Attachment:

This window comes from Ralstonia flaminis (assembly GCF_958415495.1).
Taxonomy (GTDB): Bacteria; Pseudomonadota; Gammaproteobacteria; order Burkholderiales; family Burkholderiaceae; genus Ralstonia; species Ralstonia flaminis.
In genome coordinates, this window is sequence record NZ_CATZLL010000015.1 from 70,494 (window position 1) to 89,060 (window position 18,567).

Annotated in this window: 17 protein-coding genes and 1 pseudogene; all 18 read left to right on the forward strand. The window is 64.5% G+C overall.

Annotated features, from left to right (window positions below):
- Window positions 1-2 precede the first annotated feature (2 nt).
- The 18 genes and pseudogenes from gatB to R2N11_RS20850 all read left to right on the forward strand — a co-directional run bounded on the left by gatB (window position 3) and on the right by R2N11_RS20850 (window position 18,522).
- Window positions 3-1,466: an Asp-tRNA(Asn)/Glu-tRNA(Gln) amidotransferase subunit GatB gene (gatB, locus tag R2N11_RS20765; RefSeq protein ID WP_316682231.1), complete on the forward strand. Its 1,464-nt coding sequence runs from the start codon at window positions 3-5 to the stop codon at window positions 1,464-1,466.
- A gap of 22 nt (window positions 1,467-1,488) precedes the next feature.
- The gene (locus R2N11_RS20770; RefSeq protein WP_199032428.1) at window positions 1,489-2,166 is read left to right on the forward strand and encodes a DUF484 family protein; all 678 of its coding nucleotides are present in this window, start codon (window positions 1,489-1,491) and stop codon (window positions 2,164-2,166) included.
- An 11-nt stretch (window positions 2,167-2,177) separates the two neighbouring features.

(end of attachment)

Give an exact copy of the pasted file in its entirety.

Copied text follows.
This window comes from Ralstonia flaminis (assembly GCF_958415495.1).
Taxonomy (GTDB): Bacteria; Pseudomonadota; Gammaproteobacteria; order Burkholderiales; family Burkholderiaceae; genus Ralstonia; species Ralstonia flaminis.
In genome coordinates, this window is sequence record NZ_CATZLL010000015.1 from 70,494 (window position 1) to 89,060 (window position 18,567).

Annotated in this window: 17 protein-coding genes and 1 pseudogene; all 18 read left to right on the forward strand. The window is 64.5% G+C overall.

Annotated features, from left to right (window positions below):
- Window positions 1-2 precede the first annotated feature (2 nt).
- The 18 genes and pseudogenes from gatB to R2N11_RS20850 all read left to right on the forward strand — a co-directional run bounded on the left by gatB (window position 3) and on the right by R2N11_RS20850 (window position 18,522).
- Window positions 3-1,466: an Asp-tRNA(Asn)/Glu-tRNA(Gln) amidotransferase subunit GatB gene (gatB, locus tag R2N11_RS20765; RefSeq protein ID WP_316682231.1), complete on the forward strand. Its 1,464-nt coding sequence runs from the start codon at window positions 3-5 to the stop codon at window positions 1,464-1,466.
- A gap of 22 nt (window positions 1,467-1,488) precedes the next feature.
- The gene (locus R2N11_RS20770; RefSeq protein WP_199032428.1) at window positions 1,489-2,166 is read left to right on the forward strand and encodes a DUF484 family protein; all 678 of its coding nucleotides are present in this window, start codon (window positions 1,489-1,491) and stop codon (window positions 2,164-2,166) included.
- An 11-nt stretch (window positions 2,167-2,177) separates the two neighbouring features.